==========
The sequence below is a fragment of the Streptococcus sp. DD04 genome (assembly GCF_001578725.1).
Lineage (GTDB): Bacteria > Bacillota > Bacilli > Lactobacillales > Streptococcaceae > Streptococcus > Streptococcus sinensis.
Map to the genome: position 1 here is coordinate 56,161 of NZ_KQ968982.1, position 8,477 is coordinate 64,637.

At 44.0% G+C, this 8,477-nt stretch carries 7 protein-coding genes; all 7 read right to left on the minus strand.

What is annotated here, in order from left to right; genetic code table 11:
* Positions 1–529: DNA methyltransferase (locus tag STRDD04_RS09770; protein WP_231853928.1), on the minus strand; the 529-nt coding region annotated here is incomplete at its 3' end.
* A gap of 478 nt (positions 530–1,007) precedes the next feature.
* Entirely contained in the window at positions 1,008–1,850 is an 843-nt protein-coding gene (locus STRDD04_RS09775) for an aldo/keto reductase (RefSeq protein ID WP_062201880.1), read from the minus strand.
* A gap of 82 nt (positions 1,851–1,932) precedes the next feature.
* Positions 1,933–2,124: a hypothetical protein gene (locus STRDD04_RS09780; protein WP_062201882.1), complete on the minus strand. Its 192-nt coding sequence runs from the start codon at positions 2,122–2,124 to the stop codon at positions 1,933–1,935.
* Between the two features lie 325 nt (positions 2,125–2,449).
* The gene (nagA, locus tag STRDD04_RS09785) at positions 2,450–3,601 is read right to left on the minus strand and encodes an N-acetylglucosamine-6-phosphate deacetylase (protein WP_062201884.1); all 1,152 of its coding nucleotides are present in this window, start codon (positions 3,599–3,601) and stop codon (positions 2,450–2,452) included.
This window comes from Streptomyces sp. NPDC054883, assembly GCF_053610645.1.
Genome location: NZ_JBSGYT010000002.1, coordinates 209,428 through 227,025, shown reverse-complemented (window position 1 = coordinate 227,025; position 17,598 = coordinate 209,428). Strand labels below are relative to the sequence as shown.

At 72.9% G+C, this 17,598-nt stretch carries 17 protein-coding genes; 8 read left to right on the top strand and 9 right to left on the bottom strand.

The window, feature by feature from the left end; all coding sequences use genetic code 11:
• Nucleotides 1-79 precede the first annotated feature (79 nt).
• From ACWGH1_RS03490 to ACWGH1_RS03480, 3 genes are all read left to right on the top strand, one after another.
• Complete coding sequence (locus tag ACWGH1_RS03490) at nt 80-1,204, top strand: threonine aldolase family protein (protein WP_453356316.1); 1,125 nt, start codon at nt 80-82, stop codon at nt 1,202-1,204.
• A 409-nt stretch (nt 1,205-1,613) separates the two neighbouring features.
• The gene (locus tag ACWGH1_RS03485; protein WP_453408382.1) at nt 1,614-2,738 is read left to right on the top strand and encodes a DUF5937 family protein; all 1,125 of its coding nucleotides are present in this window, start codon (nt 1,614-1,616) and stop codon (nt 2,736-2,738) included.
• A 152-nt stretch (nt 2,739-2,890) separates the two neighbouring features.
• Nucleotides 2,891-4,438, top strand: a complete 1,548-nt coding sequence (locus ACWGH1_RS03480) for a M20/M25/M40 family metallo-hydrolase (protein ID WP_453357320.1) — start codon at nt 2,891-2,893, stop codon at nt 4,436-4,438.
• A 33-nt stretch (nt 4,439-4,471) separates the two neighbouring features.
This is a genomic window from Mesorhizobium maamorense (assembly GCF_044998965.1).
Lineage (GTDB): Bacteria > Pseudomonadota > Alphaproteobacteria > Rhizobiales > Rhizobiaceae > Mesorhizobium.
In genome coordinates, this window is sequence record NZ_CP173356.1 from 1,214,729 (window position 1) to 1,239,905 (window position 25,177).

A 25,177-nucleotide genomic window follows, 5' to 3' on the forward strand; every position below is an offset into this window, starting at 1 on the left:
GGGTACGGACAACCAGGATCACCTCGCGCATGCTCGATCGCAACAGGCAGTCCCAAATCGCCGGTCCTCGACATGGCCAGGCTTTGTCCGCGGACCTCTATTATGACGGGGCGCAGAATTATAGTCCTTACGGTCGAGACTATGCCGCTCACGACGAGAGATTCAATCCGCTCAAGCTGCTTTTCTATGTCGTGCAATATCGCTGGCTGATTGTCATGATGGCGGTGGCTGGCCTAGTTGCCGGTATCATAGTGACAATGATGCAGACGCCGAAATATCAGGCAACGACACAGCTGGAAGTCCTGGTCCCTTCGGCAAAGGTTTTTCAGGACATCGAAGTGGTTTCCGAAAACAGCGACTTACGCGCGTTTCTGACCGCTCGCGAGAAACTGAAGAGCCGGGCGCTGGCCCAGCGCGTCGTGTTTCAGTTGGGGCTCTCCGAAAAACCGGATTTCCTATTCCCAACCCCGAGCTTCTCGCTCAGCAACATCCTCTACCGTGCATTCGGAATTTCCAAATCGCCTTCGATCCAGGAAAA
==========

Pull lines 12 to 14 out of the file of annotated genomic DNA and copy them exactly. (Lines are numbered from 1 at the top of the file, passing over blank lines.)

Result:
* The gene (nagA, locus tag STRDD04_RS09785) at positions 2,450–3,601 is read right to left on the minus strand and encodes an N-acetylglucosamine-6-phosphate deacetylase (protein WP_062201884.1); all 1,152 of its coding nucleotides are present in this window, start codon (positions 3,599–3,601) and stop codon (positions 2,450–2,452) included.
This window comes from Streptomyces sp. NPDC054883, assembly GCF_053610645.1.
Genome location: NZ_JBSGYT010000002.1, coordinates 209,428 through 227,025, shown reverse-complemented (window position 1 = coordinate 227,025; position 17,598 = coordinate 209,428). Strand labels below are relative to the sequence as shown.